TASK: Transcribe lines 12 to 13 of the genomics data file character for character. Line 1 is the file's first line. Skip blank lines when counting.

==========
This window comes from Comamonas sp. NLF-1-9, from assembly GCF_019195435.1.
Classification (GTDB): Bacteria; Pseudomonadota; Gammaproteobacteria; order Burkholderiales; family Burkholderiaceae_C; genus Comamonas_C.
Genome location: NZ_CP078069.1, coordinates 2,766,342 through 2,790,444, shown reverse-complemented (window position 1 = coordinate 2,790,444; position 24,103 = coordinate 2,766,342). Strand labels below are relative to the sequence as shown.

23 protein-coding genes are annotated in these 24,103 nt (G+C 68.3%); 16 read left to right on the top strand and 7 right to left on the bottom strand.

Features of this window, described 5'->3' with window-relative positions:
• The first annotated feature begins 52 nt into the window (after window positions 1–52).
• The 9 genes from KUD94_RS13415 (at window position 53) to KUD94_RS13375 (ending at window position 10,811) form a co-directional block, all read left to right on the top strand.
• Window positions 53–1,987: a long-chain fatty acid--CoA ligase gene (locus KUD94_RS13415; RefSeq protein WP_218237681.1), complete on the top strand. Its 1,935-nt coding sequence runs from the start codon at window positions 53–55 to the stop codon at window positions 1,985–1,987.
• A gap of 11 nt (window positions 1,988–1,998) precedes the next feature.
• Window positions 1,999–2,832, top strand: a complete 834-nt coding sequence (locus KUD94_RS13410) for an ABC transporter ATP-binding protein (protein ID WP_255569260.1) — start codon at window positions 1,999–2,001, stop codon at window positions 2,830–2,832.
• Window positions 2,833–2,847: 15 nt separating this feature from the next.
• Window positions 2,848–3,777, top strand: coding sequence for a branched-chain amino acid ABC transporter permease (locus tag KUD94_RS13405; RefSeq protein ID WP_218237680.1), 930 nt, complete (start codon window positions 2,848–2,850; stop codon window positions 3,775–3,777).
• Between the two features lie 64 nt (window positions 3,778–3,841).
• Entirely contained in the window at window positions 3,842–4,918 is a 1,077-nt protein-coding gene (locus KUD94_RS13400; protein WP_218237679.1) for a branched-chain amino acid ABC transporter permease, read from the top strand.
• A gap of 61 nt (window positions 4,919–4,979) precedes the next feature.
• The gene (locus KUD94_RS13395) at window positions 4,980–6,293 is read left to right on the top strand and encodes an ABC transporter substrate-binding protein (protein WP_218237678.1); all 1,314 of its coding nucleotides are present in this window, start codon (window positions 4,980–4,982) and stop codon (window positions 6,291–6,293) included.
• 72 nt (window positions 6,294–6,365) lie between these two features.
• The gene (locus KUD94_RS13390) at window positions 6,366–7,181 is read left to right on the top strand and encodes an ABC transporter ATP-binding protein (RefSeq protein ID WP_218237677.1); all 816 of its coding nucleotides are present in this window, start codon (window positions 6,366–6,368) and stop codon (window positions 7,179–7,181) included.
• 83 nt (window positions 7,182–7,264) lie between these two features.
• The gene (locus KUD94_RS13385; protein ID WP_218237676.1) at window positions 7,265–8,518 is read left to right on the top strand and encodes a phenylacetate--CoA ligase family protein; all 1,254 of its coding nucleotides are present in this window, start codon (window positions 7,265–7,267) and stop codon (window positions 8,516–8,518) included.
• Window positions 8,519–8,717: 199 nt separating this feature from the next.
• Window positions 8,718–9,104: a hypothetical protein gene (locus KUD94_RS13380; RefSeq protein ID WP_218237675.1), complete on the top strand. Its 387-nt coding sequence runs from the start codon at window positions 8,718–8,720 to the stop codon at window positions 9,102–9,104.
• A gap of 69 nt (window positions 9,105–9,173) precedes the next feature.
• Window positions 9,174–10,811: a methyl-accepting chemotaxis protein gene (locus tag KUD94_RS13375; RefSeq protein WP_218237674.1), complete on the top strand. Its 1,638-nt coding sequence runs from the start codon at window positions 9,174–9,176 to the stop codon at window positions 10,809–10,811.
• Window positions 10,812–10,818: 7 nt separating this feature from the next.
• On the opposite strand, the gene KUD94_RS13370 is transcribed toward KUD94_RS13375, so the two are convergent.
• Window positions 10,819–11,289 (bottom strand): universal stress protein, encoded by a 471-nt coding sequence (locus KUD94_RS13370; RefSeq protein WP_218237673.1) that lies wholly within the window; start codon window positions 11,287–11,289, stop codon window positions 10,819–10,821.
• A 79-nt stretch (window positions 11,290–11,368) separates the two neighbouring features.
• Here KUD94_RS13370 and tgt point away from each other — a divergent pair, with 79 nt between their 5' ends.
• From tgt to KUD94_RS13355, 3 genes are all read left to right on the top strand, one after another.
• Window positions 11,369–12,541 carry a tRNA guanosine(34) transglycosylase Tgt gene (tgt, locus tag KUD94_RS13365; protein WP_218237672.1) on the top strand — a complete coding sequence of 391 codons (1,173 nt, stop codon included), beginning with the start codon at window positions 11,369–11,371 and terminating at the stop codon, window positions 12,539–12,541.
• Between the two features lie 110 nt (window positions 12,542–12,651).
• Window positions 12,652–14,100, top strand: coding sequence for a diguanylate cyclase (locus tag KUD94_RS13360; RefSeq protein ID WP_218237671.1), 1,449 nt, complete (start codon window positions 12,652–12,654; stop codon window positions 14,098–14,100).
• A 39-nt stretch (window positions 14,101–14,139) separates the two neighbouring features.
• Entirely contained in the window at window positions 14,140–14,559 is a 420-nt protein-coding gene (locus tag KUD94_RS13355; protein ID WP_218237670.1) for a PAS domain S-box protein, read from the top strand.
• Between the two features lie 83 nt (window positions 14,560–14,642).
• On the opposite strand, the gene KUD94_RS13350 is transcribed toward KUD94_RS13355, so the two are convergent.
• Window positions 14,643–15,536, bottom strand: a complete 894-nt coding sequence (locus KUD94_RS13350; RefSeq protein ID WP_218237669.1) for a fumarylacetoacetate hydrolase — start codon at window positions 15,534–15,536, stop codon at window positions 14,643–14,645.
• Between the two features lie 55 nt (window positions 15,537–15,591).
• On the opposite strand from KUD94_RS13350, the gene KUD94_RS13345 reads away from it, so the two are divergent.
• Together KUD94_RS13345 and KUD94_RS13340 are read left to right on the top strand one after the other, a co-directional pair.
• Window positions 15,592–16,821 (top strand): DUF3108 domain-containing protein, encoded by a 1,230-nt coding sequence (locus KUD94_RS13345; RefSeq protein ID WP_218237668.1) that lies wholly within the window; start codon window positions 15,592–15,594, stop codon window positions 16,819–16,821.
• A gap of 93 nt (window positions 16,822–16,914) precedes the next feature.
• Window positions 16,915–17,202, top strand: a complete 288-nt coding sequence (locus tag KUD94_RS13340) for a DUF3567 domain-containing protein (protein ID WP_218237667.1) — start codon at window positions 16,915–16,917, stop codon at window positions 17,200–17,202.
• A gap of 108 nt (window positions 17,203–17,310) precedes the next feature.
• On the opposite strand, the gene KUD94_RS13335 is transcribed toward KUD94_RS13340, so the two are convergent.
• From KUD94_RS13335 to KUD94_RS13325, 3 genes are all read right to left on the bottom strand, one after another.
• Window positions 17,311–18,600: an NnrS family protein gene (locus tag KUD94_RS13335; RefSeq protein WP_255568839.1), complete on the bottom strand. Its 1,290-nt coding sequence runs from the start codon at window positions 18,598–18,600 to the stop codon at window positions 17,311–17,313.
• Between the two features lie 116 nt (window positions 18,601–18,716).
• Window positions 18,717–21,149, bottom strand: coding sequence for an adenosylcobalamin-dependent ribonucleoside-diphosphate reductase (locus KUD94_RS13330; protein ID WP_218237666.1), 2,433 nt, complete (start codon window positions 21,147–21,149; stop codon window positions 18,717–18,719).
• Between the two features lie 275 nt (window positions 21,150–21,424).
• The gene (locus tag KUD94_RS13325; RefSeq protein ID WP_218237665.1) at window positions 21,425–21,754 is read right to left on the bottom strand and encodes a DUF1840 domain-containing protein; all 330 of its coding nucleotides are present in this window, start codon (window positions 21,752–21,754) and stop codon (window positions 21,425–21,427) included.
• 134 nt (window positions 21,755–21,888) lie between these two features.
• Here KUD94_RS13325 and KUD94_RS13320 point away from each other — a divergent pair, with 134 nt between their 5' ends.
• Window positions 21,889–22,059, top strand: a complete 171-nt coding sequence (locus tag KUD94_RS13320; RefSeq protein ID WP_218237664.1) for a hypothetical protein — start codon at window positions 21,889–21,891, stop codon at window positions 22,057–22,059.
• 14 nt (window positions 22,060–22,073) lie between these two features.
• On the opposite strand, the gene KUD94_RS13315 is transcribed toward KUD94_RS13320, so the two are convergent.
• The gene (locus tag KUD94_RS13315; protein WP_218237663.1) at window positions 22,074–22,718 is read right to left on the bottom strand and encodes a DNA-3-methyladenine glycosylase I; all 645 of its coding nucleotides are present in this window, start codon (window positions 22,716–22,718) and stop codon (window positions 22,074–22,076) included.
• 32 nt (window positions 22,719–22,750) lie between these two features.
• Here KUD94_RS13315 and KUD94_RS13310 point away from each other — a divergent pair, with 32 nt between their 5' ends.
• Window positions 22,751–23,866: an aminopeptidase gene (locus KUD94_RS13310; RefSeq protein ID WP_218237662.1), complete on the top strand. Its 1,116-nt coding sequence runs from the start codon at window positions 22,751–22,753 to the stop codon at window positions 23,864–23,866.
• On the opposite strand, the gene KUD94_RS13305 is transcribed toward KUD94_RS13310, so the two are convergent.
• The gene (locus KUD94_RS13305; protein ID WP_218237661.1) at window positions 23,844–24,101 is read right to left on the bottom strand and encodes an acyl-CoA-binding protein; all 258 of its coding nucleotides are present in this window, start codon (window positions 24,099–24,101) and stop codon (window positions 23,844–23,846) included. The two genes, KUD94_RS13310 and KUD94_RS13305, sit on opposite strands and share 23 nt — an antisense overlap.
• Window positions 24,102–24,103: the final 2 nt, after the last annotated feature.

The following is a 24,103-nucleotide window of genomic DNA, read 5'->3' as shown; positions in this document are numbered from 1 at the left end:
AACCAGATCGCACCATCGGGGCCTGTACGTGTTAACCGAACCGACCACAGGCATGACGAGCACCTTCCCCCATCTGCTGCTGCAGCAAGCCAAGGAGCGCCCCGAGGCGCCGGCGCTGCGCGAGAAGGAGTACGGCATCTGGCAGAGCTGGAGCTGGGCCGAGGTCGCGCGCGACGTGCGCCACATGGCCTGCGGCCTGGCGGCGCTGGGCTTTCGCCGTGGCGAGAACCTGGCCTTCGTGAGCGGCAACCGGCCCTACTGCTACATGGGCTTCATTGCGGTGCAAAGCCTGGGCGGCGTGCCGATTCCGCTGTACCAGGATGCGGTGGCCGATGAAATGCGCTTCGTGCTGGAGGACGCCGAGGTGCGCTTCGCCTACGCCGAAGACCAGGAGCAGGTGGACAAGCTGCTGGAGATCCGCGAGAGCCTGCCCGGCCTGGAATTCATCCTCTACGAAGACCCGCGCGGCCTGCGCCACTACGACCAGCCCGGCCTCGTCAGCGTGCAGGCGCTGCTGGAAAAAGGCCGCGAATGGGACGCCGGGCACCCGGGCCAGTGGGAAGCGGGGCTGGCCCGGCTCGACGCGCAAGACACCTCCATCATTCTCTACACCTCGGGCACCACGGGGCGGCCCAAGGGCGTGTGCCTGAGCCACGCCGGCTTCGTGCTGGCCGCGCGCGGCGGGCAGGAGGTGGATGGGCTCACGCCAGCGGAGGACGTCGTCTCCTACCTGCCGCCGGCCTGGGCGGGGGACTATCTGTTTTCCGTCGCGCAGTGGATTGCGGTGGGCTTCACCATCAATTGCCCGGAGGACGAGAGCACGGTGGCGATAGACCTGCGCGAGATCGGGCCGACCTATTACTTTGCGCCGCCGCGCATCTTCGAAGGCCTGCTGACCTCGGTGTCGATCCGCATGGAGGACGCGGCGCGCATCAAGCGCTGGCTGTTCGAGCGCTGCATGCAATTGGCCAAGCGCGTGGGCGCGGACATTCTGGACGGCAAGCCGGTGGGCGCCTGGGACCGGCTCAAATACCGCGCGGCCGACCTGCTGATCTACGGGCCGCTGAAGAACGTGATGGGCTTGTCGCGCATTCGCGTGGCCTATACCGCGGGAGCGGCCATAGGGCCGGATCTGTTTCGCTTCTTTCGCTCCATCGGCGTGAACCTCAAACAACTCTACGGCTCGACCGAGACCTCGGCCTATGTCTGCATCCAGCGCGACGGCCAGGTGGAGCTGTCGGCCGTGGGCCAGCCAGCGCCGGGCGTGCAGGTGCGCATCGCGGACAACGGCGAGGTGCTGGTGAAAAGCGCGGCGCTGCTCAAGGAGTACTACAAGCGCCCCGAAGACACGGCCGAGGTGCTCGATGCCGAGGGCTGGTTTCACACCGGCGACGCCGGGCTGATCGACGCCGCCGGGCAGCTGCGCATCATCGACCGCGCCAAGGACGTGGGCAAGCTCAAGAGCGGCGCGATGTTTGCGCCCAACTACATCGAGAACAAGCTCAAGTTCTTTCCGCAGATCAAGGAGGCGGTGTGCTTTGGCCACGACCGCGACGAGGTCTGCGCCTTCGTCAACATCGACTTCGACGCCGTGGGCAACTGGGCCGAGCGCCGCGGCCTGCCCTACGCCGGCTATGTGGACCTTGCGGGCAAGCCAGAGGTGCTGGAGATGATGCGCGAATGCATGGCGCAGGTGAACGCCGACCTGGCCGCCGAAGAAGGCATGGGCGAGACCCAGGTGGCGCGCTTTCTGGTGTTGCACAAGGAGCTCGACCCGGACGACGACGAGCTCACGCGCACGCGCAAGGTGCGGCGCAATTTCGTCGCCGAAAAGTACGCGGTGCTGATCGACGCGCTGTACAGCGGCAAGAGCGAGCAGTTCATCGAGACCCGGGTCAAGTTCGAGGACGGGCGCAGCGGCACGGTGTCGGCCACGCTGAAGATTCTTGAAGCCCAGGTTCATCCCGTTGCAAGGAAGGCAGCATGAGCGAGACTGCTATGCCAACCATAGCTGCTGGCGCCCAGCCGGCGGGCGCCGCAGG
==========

• Window positions 2,848–3,777, top strand: coding sequence for a branched-chain amino acid ABC transporter permease (locus tag KUD94_RS13405; RefSeq protein ID WP_218237680.1), 930 nt, complete (start codon window positions 2,848–2,850; stop codon window positions 3,775–3,777).
• Between the two features lie 64 nt (window positions 3,778–3,841).